Banana is going extinct!
‘Going bananas’ no longer means ‘becoming insane’ or ‘being over
enthusiastic about something’. It has become a present-day reality!
Banana is going extinct!
Bananas are everywhere… found abundantly in market shelves, savoured in
everyday meals, used in various preparations and in different forms (as
banana and as plantain), and relished by people all across the globe…
Can this so readily-available fruit, which is an essential part of
our everyday diet, become extinct?
Yes, it can and it is going extinct!
Banana is the world’s most exported fruit, and the fourth most important
food commodity after rice, wheat and maize, as per the UN Food and
Agriculture Organization (FAO). Banana ranks second after citrus fruit
in terms of value. Then, what can possibly harm this world’s fruitbowl
favourite? Well, let’s explore the causes step-by-step.
Members of the genus Musa (part of the family Musaceae),
Bananas (Musa paradisiaca L.) are derived from the wild species
Musa acuminata (AA) and Musa balbisiana (BB). It is
believed that there are almost 1000 varieties of bananas in the world,
subdivided into 50 groups. The most commonly known banana is the
Cavendish variety, which is the one produced for export markets.
The evolving banana
When people first discovered this fruit thousands of years ago, they did
not quite like the almost inedible giant wild bananas. Rare and
accidental mutations produced seedless bananas through chromosome
triplication. People focused on these seedless, pollen-less mutant
bananas and grew edible bananas by grafting sterile mutants onto wild
This process was
repeated for thousands of years to produce the plantation banana that
currently feeds millions of people globally. Eventually, edible banana
flesh retained only a few vague traces of the viable seeds once carried
in the ancestral wild stock. These mutant bananas are emasculated,
sterile and defenseless against the environmental stresses and diseases.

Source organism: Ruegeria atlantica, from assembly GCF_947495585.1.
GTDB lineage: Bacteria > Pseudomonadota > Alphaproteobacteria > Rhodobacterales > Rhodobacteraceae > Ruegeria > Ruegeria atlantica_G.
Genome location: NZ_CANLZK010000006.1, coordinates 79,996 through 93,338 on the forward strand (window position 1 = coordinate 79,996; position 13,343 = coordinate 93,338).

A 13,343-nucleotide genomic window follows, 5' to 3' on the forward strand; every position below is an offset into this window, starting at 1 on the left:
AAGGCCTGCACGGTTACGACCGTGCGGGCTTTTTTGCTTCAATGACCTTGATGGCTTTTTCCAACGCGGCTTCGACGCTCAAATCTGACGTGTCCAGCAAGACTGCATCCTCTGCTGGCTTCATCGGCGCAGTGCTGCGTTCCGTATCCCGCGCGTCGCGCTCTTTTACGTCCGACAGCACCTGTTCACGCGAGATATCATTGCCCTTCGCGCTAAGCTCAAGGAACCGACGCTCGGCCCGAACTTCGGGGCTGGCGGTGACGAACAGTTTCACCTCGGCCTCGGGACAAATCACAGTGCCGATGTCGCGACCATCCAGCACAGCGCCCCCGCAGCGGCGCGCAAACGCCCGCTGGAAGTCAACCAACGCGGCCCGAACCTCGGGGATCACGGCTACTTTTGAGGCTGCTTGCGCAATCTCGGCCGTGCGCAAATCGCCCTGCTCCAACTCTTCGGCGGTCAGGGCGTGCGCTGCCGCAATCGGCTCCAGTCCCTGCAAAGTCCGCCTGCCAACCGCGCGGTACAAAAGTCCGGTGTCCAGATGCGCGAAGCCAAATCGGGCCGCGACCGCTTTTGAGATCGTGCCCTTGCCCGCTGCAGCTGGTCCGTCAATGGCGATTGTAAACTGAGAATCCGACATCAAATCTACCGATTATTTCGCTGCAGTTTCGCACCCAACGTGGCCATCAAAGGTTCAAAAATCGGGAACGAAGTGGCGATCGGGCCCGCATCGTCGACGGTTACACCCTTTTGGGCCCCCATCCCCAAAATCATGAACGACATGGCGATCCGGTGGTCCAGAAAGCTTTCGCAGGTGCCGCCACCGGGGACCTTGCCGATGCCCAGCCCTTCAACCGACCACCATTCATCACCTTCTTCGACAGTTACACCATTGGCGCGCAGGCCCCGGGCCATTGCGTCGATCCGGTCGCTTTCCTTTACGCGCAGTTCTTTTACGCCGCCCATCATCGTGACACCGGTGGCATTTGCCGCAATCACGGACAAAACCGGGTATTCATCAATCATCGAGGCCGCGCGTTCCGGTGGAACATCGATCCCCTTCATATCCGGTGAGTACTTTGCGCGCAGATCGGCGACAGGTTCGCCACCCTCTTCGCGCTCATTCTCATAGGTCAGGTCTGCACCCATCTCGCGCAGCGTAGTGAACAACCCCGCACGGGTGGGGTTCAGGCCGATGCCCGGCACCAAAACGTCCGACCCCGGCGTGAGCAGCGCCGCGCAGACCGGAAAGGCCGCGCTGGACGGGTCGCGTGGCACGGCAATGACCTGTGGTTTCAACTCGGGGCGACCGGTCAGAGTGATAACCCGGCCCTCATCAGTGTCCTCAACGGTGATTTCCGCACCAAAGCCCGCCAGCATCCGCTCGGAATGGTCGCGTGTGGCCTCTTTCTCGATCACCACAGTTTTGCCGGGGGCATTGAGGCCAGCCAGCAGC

India is the world’s biggest banana grower, with an annual production of
more than 16.8 million tonnes, or over 20 percent of total world output
of 72.6 million tonnes recorded in 2005. India had contributed
significantly to the “global genetic base of bananas,” according to
NeBambi Lutaladio, FAO’s agriculture officer. But, wild banana species
are disappearing in India!The main reason is that banana has become
sterile and seedless as a result of 10,000 years of selective breeding.
It has, over time, become a plant with unvarying genetic resemblance.
The genetic diversity needed to cope with environmental stresses, such
as diseases and crop pests, has long ago been bred out of the banana.
No place to grow
The lands that were available for the wild bananas to flourish, have
been taken over by industries and other projects, and the shrinking
forest cover has also led to a rapid loss of wild banana species in
India. The ancestors of the Cavendish variety, the large, pulpy dessert
banana that currently accounts for virtually all of world trade are also
part of this group.
India’s lost bananas
include a variety which conferred genetic resistance to the dreaded
Black Sigatoka fungus disease that devastated plantations in the Amazon
and elsewhere. Only one clone of the species, whose scientific name is
Musa Acuminata spp Burmannicoides, remains at the Indian Botanic
Gardens in Calcutta.
“But due to ecosystem
destruction, it is probable that many valuable gene sources have now
been lost,” Lutaladio said. “That could cause serious problems because
bananas, particularly commercial varieties, have a narrow genetic pool
and are highly vulnerable to pests and diseases,” he said. This means,
the extinction of wild bananas may soon lead to extinction of Bananas!
manipulation, complacency and inattention may soon lead to complete
disappearance of a delectable, nutritious and widely preferred fruit.
If this can happen to the world’s most popular fruit,
imagine what could happen to more obscure, but no less useful plants
whose fates are less publicised and open to public attention!